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Bug in .NET Framework 4.0? RRS feed

  • Question

  • UPDATE: 30 Aug, 2011
    there is no bug in .NET Framework. dispute is over.
    my opponent - PashaPash - has acknowledged that in some cases Dispose into using block boosts performance and there is no bug in my first example.


     

    Hello,

    MCC claims that the following code has a bug.

     

    class Entity : IDisposable
    {
     ~Entity() { }
     public virtual void Dispose() { GC.SuppressFinalize(this); }
    }
    class Collection : Entity
    {
     public IEnumerable Items { get; private set; }
     public Collection()
     {
     this.Items = new List();
     }
     public override void Dispose()
     {
     this.Items = null;
     base.Dispose();
     }
    }
    
    


    I believe there is no bug. Similar code we can find in .NET Framework. Samples are in theme (ru-ru).

    Please, review code and please, do not let them (mcc|moderators: PashaPash and Ulcer) remove theme!

    Thank you!

     

     




    • Edited by Malobukv Monday, August 29, 2011 10:58 PM
    Sunday, August 28, 2011 8:30 PM

All replies

  • if the items in the collection implement IDisposable (e.g. SqlConnection) the code would leak. I cannot read russian but the code posted by MCCs fixed the problem.

    This is not a bug in .Net, but a problem in your IDisposable implementation.

    BTW is there a reason not using generics interfaces and collections now?



    The following is signature, not part of post
    Please mark the post answered your question as the answer, and mark other helpful posts as helpful, so they will appear differently to other users who are visiting your thread for the same problem.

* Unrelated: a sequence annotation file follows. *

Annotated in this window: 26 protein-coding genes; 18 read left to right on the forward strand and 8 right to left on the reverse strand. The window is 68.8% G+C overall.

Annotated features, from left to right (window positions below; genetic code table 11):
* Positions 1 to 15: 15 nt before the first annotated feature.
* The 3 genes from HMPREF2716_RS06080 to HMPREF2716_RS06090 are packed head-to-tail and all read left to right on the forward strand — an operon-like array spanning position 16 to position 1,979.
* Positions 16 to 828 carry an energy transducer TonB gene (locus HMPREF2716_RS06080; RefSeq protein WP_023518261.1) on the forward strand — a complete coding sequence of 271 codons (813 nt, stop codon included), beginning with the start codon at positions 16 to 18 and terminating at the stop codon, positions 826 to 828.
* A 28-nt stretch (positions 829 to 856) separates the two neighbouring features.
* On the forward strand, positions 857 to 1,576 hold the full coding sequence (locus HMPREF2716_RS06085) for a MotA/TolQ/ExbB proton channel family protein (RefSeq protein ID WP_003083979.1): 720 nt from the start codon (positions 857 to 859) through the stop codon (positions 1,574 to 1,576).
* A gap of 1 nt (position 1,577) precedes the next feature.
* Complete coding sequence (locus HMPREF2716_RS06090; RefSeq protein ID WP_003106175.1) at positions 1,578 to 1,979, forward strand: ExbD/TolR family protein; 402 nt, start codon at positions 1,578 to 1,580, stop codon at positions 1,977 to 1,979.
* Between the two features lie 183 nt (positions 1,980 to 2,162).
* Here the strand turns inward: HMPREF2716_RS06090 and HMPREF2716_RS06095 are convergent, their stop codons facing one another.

Visual C++ MVP
    • Proposed as answer by ulcer Monday, August 29, 2011 11:32 AM
    • Unproposed as answer by Malobukv Monday, August 29, 2011 12:12 PM
    Sunday, August 28, 2011 8:49 PM
  • thank you.

    > if the items in the collection implement IDisposable (e.g. SqlConnection) the code would leak.

    there is no other code, just only what it is in the first message.
    how can I know about the leak? would you please tell me.

    > but the code posted by MCCs fixed the problem. 

    do you mean code under #1 in theme?
    it's not code of MCC. this is my code. but MCC claims about bug.

     

     

     



    Sunday, August 28, 2011 9:03 PM
  • If the code above is the complete code of the class, then there is no leak - the List class does not need finalizing and there is no item added to the list .

    But that would be an wasteful piece of code that does nothing beneficial to the end user. You won't see this in any project design, so the class would qualify as a design bug in real world. 



    The following is signature, not part of post
    Please mark the post answered your question as the answer, and mark other helpful posts as helpful, so they will appear differently to other users who are visiting your thread for the same problem.
    Visual C++ MVP
    Sunday, August 28, 2011 9:12 PM
  • Your implementation of IDisposable is incorrect.  It can cause a bug due to the virtual nature of how you have this implemented.

     

    In this case, there actually is no reason to implement IDisposable.  However, if you decide to implement it, I would recommend doing it correctly.

     

    For details on how (and when!) to do this correctly, see: http://reedcopsey.com/series/idisposable/


    Reed Copsey, Jr. - http://reedcopsey.com
    If a post answers your question, please click "Mark As Answer" on that post and "Mark as Helpful".
    Sunday, August 28, 2011 9:17 PM
    Moderator
  • thanks to all for answers. sorry fo my english.
    there is other example with special behavior.
    please, would you comment, why Clear makes execution more faster?
    and if there is a leak of memory, how i could know about?